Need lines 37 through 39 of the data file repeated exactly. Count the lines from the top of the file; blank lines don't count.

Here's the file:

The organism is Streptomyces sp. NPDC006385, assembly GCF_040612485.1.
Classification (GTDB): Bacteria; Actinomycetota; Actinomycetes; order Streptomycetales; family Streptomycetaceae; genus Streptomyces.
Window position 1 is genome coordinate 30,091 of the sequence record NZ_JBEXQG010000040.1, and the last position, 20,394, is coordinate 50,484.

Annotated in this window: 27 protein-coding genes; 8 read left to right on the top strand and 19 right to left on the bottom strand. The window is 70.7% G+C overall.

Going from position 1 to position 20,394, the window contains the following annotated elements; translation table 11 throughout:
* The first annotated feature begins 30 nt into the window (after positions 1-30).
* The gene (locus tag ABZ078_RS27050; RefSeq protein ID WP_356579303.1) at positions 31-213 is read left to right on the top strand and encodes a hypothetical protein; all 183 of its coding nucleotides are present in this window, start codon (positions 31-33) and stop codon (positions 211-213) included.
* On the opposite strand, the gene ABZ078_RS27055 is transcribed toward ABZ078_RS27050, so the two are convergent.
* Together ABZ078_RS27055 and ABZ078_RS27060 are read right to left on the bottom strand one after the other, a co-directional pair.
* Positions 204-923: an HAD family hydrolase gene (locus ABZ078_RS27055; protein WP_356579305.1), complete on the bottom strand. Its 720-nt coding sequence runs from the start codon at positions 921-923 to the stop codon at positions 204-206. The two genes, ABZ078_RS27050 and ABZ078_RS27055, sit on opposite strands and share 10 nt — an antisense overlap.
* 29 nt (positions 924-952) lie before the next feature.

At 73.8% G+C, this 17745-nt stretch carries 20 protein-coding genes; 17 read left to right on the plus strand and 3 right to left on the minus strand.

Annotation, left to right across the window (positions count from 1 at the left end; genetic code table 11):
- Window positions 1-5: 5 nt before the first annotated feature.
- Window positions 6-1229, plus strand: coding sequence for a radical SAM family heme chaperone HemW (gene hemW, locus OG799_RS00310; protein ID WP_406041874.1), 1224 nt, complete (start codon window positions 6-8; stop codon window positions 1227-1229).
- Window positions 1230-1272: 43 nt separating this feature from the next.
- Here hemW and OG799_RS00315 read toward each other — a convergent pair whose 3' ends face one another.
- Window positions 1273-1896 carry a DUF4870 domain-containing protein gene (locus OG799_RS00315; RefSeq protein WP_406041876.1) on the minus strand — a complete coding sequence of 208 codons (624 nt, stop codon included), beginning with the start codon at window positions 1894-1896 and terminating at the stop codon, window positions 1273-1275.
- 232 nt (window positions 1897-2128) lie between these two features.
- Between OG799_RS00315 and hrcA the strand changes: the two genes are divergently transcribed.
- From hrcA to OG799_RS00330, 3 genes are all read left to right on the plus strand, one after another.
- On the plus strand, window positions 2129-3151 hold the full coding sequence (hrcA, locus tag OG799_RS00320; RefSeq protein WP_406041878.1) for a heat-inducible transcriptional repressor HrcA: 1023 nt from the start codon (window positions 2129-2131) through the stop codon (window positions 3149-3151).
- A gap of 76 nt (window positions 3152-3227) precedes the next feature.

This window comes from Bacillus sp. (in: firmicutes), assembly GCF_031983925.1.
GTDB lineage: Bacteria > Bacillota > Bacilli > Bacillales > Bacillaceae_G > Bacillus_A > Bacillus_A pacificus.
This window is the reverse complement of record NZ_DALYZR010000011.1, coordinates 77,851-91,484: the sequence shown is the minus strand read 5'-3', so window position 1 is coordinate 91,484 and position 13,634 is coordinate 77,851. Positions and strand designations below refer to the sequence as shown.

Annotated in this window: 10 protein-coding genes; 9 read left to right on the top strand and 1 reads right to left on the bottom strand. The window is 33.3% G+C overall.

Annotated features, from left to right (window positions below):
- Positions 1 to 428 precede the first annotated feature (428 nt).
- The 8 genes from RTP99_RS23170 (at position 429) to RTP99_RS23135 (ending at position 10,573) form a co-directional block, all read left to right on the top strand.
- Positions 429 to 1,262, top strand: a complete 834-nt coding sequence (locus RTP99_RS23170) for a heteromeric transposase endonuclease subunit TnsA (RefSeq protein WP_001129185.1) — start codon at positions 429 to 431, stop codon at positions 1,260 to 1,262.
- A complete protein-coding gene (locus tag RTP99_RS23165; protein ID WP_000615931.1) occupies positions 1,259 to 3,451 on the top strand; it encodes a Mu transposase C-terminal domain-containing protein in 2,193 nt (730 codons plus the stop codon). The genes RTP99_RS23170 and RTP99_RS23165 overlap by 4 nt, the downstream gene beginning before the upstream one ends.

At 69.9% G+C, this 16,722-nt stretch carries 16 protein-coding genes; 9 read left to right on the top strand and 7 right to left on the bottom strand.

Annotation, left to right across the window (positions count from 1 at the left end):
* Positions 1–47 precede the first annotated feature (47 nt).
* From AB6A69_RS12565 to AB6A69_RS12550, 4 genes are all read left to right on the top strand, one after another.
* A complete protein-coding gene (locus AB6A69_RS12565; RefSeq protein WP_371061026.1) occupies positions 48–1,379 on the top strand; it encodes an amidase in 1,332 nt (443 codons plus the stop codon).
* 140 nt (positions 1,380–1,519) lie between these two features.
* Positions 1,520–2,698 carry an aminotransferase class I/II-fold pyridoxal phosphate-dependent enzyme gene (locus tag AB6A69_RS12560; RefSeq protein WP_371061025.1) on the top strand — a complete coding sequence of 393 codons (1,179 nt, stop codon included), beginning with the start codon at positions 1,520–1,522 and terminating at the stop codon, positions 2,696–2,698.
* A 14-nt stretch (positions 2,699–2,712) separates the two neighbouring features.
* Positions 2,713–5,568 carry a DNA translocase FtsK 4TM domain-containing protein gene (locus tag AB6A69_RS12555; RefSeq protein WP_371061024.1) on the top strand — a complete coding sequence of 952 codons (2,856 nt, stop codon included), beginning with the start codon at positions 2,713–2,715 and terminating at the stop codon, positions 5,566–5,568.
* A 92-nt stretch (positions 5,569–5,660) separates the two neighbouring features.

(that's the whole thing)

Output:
* A complete protein-coding gene (locus AB6A69_RS12565; RefSeq protein WP_371061026.1) occupies positions 48–1,379 on the top strand; it encodes an amidase in 1,332 nt (443 codons plus the stop codon).
* 140 nt (positions 1,380–1,519) lie between these two features.
* Positions 1,520–2,698 carry an aminotransferase class I/II-fold pyridoxal phosphate-dependent enzyme gene (locus tag AB6A69_RS12560; RefSeq protein WP_371061025.1) on the top strand — a complete coding sequence of 393 codons (1,179 nt, stop codon included), beginning with the start codon at positions 1,520–1,522 and terminating at the stop codon, positions 2,696–2,698.